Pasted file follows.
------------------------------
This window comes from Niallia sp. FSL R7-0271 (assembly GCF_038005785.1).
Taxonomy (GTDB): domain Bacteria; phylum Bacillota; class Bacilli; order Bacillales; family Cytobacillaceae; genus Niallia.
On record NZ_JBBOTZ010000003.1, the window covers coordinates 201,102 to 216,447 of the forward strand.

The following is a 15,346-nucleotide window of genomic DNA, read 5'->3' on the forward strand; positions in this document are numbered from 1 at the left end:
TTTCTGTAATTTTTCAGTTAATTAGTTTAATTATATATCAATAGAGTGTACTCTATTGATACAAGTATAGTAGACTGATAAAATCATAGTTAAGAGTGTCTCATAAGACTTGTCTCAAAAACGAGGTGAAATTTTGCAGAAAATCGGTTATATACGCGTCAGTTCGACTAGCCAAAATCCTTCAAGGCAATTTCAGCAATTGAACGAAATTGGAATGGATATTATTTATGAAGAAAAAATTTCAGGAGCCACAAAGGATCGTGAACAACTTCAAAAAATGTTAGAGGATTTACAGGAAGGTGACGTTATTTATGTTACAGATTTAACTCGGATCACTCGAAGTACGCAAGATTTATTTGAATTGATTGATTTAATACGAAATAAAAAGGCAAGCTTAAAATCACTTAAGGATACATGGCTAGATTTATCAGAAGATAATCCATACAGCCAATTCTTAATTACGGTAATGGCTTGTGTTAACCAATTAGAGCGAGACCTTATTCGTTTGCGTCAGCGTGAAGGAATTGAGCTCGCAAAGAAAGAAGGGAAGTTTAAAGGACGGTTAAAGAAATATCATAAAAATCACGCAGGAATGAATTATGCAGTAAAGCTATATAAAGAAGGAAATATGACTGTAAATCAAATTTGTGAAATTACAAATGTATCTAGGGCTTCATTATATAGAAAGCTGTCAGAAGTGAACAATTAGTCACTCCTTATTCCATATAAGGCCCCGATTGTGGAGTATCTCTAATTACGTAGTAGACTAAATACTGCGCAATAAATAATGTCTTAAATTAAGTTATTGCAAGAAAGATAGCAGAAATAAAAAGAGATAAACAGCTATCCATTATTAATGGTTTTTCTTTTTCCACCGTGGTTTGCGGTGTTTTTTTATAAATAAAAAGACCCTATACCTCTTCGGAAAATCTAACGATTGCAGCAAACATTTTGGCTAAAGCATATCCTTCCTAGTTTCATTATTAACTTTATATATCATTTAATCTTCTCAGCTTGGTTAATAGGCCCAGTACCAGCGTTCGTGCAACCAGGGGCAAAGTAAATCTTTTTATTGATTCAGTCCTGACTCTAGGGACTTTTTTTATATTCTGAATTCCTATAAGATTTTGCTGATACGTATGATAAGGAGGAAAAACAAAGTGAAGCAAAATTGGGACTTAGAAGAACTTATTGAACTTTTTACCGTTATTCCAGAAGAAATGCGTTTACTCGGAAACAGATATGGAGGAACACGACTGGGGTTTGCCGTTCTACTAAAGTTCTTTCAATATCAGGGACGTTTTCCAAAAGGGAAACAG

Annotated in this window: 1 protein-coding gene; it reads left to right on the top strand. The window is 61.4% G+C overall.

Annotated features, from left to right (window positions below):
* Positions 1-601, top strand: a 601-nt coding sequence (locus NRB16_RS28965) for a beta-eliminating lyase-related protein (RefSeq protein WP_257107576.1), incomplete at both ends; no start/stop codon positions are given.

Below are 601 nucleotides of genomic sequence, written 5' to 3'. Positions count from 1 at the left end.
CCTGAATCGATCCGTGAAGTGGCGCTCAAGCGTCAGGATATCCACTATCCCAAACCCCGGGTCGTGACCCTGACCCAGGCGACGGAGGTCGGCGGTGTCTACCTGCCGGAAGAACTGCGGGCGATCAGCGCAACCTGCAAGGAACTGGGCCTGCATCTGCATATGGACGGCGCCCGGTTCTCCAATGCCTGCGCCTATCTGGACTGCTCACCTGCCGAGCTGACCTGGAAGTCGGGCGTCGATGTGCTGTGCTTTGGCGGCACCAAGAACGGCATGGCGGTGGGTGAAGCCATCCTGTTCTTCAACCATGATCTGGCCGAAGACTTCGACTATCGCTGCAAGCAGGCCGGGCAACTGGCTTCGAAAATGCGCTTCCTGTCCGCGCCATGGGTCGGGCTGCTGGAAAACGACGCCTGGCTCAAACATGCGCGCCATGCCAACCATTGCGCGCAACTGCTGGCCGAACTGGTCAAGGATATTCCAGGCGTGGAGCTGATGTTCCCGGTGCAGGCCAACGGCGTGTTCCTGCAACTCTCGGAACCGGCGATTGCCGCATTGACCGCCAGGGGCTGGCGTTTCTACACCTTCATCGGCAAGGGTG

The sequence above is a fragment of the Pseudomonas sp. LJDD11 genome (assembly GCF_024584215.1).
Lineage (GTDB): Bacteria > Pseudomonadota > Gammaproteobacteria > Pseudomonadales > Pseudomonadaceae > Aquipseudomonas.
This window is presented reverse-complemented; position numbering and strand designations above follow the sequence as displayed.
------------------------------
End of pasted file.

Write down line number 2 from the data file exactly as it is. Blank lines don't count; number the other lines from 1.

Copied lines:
Taxonomy (GTDB): domain Bacteria; phylum Bacillota; class Bacilli; order Bacillales; family Cytobacillaceae; genus Niallia.